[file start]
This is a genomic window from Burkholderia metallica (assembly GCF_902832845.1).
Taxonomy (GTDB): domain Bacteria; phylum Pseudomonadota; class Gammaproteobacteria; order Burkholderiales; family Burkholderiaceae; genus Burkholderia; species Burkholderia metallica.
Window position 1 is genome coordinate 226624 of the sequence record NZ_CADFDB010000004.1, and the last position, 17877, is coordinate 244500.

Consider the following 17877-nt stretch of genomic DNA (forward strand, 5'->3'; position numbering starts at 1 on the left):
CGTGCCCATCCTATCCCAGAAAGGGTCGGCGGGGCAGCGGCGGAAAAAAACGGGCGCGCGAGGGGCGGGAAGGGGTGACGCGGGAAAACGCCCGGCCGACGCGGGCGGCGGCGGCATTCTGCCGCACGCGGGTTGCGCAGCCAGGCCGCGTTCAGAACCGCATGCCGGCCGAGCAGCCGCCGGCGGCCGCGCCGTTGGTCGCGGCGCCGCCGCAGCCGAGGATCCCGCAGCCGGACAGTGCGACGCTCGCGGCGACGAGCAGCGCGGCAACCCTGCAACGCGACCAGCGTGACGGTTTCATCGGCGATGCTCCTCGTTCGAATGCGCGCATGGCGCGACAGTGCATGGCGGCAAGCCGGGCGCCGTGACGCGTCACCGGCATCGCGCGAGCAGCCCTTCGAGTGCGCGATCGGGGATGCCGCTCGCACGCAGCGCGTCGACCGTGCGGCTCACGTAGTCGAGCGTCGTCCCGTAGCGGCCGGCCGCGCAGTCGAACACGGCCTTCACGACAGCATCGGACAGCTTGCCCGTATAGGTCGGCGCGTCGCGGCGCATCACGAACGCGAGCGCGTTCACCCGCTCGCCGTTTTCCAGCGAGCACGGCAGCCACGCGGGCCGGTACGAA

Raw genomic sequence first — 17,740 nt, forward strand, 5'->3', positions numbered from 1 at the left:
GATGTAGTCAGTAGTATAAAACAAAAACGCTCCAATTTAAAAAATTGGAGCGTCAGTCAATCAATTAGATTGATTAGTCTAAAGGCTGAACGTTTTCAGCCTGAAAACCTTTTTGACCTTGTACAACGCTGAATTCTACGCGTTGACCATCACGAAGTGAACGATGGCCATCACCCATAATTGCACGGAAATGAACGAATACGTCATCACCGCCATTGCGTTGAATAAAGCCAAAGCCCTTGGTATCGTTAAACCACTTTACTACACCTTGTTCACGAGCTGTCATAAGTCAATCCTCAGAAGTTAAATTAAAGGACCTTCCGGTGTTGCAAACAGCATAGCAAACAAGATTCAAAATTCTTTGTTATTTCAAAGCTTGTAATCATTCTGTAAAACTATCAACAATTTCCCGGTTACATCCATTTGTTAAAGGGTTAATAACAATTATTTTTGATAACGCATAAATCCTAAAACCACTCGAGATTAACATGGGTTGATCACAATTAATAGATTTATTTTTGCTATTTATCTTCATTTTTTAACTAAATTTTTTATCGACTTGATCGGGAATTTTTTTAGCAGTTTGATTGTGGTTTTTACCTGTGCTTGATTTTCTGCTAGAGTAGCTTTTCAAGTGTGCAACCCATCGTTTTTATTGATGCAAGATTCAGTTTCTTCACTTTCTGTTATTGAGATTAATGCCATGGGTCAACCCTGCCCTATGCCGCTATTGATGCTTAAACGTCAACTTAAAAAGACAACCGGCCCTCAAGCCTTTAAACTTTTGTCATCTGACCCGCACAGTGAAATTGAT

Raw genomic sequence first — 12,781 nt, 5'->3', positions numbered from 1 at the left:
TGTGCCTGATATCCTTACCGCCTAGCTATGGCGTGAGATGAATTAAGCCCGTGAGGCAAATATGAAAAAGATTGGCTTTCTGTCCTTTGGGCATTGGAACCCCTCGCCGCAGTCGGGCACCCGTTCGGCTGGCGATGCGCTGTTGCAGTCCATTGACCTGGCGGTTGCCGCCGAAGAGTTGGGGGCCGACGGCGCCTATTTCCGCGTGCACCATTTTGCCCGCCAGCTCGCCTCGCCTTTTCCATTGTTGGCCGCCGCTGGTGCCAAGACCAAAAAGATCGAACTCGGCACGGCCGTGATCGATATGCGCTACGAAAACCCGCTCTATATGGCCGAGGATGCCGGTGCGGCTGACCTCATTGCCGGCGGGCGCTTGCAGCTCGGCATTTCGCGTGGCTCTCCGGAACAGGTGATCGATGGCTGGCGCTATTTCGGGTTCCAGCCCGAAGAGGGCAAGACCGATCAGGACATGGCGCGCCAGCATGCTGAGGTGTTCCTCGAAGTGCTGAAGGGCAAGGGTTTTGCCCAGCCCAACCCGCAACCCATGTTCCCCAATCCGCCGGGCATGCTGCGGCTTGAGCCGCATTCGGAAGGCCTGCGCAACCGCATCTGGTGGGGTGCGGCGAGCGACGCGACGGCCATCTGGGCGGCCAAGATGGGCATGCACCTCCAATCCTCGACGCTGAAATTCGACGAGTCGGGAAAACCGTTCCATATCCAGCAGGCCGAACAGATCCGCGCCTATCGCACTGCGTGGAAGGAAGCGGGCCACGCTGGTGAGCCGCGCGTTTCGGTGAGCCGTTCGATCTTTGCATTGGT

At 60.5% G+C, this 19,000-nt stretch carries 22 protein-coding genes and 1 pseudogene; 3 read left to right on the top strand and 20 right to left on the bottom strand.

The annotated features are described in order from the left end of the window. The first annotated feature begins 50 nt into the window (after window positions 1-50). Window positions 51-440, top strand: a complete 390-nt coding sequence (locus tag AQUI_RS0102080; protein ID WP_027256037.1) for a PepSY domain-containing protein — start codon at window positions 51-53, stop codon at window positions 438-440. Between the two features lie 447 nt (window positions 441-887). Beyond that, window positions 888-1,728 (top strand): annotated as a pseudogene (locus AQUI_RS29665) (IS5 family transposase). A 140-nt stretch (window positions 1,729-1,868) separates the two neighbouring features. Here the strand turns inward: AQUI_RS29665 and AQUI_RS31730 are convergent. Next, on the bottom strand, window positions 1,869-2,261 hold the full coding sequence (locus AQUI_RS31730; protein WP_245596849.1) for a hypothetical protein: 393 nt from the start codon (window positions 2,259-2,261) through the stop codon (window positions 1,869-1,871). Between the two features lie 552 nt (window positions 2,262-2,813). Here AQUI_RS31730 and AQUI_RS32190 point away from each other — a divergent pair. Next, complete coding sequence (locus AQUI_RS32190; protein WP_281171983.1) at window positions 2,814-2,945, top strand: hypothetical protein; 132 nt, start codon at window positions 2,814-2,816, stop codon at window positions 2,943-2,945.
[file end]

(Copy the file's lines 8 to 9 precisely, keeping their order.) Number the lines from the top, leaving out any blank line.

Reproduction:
Raw genomic sequence first — 12,781 nt, 5'->3', positions numbered from 1 at the left:
TGTGCCTGATATCCTTACCGCCTAGCTATGGCGTGAGATGAATTAAGCCCGTGAGGCAAATATGAAAAAGATTGGCTTTCTGTCCTTTGGGCATTGGAACCCCTCGCCGCAGTCGGGCACCCGTTCGGCTGGCGATGCGCTGTTGCAGTCCATTGACCTGGCGGTTGCCGCCGAAGAGTTGGGGGCCGACGGCGCCTATTTCCGCGTGCACCATTTTGCCCGCCAGCTCGCCTCGCCTTTTCCATTGTTGGCCGCCGCTGGTGCCAAGACCAAAAAGATCGAACTCGGCACGGCCGTGATCGATATGCGCTACGAAAACCCGCTCTATATGGCCGAGGATGCCGGTGCGGCTGACCTCATTGCCGGCGGGCGCTTGCAGCTCGGCATTTCGCGTGGCTCTCCGGAACAGGTGATCGATGGCTGGCGCTATTTCGGGTTCCAGCCCGAAGAGGGCAAGACCGATCAGGACATGGCGCGCCAGCATGCTGAGGTGTTCCTCGAAGTGCTGAAGGGCAAGGGTTTTGCCCAGCCCAACCCGCAACCCATGTTCCCCAATCCGCCGGGCATGCTGCGGCTTGAGCCGCATTCGGAAGGCCTGCGCAACCGCATCTGGTGGGGTGCGGCGAGCGACGCGACGGCCATCTGGGCGGCCAAGATGGGCATGCACCTCCAATCCTCGACGCTGAAATTCGACGAGTCGGGAAAACCGTTCCATATCCAGCAGGCCGAACAGATCCGCGCCTATCGCACTGCGTGGAAGGAAGCGGGCCACGCTGGTGAGCCGCGCGTTTCGGTGAGCCGTTCGATCTTTGCATTGGT